Though it remains to be seen whether the NFL would respond to an order from the U.S. Court of Appeals for the Eighth Circuit lifting the lockout by shutting down all business operations, it’s becoming more and more clear that the option is on the table.
We mentioned eight days ago rumors that the owners are considering that path, if the appeals court determines that the lockout must end while the Tom Brady antitrust lawsuit proceeds. NFL Commissioner Roger Goodell didn’t rule it out last week on PFT Live, even though an unnamed NFL source told ESPN’s Chris Mortensen that a shutdown won’t be happening.
Now, Daniel Kaplan of SportsBusiness Journal reports that the shutdown option has indeed been considered.
“While the courts might rule that the league cannot lock out a non-union workforce, the league could up the stakes by essentially locking everyone out, business-side too,” Kaplan writes in Monday’s SportsBusiness Daily. “Sources who have talked to the NFL about the plans certainly do not describe them as definite but acknowledge that the idea of a complete shutdown has been considered. Many outside the league see this as simply a threat, but the league’s strategy all along has been if the players don’t bend early to get the work stoppage into the regular season so game checks are missed.”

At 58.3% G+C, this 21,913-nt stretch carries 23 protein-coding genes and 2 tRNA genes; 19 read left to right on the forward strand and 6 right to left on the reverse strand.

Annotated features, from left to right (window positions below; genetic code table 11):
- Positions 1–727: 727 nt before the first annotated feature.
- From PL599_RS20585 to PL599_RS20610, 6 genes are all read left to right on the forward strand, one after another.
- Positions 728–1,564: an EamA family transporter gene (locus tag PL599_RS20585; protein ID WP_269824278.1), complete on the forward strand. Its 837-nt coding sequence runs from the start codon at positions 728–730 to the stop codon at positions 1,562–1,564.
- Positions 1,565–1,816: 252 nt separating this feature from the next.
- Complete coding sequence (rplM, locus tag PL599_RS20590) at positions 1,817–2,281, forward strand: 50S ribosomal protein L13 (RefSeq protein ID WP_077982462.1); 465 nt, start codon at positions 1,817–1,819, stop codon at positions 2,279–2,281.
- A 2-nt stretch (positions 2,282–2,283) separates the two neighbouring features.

While it all could be a scare tactic, we think that consideration of the option gives the owners a chance to vent their frustrations. And we don’t think they’ll use it. But, as Kaplan points out, if the end game has been to deny players their game checks in the hopes of getting them to agree to the NFL’s terms, there’s a chance it will happen.